Writing a personal statement to apply for a Medicine degree
A personal statement is an essential part of any university application but it’s especially important for a Medicine degree because it’s where you get the chance to discuss your work experience and interest in medicine.
Your personal statement it what makes you stand out to admissions tutors as the person they want on their course. After all, the grade expectations are so high that you need something to make you different from the hundreds of other applicants with AAA grades.
A powerful personal statement is your key to admissions success so it’s important to take your time writing it, leave plenty of time for editing, and show it to as many people as possible to get their opinions.
Here are our top tips on writing a personal statement to apply for a Medicine degree:
Top tips for a good personal statement
- Your personal statement should be no longer than 4000 characters with spaces – this doesn’t give you a lot of room to say everything you need to say!
- Explain clearly and honestly why you want to study Medicine – “just because” isn’t a proper answer
- Don’t even think about copying someone else or “borrowing” sample personal statements from the internet
- Don’t lie – yes it’s tempting to make yourself sound like a model student with bags of work experience but unless you’ve done it, don’t write it in your personal statement
- Keep it generic – your personal statement will be sent to all of your choices so don’t mention universities or medical schools by name
- Don’t rush – start writing as early as possible so you’ll get your personal in with plenty of time before the deadline
- Proofread it and proofread it again – you only get one chance to make that first impression so don’t send in a personal statement with spelling and grammar mistakes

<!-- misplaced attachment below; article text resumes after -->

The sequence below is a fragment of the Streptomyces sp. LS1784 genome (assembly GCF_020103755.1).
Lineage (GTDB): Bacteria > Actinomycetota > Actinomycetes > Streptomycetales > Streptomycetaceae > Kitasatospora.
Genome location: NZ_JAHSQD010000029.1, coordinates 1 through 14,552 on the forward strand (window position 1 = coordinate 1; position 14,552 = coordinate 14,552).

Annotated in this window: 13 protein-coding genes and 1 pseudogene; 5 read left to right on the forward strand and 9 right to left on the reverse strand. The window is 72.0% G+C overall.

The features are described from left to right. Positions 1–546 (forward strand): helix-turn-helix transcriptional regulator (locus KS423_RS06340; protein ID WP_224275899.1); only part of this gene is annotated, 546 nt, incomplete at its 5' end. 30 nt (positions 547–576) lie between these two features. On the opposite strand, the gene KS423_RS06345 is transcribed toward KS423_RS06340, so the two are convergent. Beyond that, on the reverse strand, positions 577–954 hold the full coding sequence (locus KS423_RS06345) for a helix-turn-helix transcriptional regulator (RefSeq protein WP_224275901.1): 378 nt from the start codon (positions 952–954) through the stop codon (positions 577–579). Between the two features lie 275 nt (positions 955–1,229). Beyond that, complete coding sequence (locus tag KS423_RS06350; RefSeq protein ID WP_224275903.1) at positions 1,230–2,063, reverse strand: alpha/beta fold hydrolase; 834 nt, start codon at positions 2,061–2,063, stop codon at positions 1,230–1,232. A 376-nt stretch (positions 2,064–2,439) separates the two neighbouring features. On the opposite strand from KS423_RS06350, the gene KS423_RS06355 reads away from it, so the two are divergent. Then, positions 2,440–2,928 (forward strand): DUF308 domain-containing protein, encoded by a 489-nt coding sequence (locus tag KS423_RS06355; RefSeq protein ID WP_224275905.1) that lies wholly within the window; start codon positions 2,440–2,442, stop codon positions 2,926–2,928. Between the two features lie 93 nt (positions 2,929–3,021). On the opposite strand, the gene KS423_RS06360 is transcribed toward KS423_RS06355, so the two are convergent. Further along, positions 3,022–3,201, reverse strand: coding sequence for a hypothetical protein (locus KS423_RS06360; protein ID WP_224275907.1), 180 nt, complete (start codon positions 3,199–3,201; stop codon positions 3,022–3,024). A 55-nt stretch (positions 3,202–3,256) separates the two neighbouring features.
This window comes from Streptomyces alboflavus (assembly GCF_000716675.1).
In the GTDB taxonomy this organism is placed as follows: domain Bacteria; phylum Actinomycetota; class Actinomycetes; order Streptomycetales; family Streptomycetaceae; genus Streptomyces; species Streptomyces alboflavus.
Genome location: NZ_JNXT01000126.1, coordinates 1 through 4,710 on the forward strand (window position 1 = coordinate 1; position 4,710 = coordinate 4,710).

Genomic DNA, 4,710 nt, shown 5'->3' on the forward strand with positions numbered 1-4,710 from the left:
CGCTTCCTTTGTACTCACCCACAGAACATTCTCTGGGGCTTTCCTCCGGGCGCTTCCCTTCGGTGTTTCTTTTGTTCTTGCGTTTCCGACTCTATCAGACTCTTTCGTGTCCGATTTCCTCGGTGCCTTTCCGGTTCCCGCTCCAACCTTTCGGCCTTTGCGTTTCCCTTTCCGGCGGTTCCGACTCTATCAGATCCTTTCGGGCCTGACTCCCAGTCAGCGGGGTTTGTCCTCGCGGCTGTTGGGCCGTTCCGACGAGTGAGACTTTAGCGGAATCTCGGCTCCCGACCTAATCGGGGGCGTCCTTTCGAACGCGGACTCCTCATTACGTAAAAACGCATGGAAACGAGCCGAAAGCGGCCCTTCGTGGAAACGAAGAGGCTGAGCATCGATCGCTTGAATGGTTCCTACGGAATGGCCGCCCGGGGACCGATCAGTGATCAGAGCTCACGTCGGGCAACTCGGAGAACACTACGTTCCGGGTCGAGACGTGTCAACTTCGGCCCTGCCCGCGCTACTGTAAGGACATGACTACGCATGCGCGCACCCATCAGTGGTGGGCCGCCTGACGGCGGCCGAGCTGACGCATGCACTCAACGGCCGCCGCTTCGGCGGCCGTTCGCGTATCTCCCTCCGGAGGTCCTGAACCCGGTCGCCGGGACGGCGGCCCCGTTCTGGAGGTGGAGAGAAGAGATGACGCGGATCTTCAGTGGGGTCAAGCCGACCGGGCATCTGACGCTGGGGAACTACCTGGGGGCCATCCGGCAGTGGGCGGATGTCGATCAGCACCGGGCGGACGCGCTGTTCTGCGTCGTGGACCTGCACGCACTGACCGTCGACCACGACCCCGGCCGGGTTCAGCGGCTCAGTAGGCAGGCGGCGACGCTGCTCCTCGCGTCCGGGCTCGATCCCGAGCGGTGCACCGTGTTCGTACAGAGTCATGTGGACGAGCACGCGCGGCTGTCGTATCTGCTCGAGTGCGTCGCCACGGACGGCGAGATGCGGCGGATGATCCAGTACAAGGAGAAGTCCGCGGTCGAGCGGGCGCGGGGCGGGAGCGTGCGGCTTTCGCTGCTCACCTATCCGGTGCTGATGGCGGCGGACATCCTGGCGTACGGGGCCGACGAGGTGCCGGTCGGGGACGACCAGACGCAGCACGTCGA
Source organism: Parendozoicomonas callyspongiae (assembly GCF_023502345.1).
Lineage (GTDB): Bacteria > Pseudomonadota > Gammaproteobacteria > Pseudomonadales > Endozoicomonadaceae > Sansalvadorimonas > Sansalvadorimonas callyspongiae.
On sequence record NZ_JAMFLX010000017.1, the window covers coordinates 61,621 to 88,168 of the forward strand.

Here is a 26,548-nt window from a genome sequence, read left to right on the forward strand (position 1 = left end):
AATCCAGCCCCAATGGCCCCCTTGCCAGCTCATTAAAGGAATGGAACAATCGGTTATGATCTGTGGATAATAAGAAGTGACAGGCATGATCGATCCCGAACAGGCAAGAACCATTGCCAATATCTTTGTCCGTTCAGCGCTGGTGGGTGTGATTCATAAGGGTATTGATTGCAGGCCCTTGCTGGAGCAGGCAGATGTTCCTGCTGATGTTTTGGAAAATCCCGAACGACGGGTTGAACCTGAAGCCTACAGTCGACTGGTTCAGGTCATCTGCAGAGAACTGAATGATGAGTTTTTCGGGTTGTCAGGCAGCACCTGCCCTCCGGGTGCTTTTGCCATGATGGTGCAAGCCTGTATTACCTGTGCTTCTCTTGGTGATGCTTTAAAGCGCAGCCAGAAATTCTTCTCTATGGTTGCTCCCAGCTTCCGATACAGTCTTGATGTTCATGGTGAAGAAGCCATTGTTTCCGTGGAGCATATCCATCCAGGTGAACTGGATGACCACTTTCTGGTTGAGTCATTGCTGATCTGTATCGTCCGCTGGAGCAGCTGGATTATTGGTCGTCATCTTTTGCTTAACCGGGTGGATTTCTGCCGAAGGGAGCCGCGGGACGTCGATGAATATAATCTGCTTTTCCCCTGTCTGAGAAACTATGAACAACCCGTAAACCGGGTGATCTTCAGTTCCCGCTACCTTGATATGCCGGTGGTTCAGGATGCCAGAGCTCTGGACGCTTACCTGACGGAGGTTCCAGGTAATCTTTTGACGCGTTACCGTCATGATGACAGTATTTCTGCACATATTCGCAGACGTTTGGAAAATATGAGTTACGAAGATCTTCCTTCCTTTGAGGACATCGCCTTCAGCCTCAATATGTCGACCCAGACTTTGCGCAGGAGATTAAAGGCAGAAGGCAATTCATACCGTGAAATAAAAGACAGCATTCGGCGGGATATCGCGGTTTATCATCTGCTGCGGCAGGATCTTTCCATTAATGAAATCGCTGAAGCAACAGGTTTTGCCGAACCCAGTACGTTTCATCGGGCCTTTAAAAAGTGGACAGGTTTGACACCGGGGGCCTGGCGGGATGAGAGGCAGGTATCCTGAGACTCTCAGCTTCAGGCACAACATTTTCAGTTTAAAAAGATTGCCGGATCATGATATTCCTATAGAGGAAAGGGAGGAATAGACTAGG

What do admissions tutors look for in a good personal statement?
The medical school admissions tutors want to see that you can communicate well, that you’re knowledge and passionate about your subject, and that you’re a good fit for their university.
Essentially you need to answer two questions –
- Why you want to study Medicine
- Why you’re right for the course you’re applying to
When reading your personal statement the admissions tutors will ask themselves two questions –
- Is this student right for the subject and course?
- Is this student right for our university?
If you can cover those four questions in your personal statement then you should be successful in your application.
What should I avoid putting in my personal statement?
There are definitely some things you should leave out of your personal statement if you want the admissions tutors to take your application seriously.
- Quotes and clichés– if you’re thinking about it, chances are every other medicine applicant is too
- Jokes– things don’t always come across on paper the way they would if you were talking to someone face to face
- Irrelevant information– you haven’t got a lot of room so unless the information or personal fact adds to your application, leave it out
- Negative comments– it sounds obvious but you’re meant to be selling yourself, not telling people you’re not very good at sports or can’t ride a bike
- Boasting– as much as you need to big yourself up, don’t boast. Stick to the facts when it comes to achievements and qualifications
- Yawn statements– “I enjoy cooking”, “I like socialising”… you get the picture…
Where can I find examples of a Medicine personal statement?
There are plenty of examples of good personal statements on the internet and your school or college library may also keep some.
You can find an example Medicine personal statement on the Apply To Uni website. Just remember what we said about not being tempted to copy the examples you read!
Where can I find more information on writing the perfect personal statement?
At Apply to Uni we’re dedicated to helping you get into the university or medical school of your dreams so we have plenty of information on every stage of the university application process, including personal statements.
You can also contact the universities you’re applying to directly and asking their admissions tutor what they’re looking for in a personal statement. They should be able to give you guidance on the entire application process.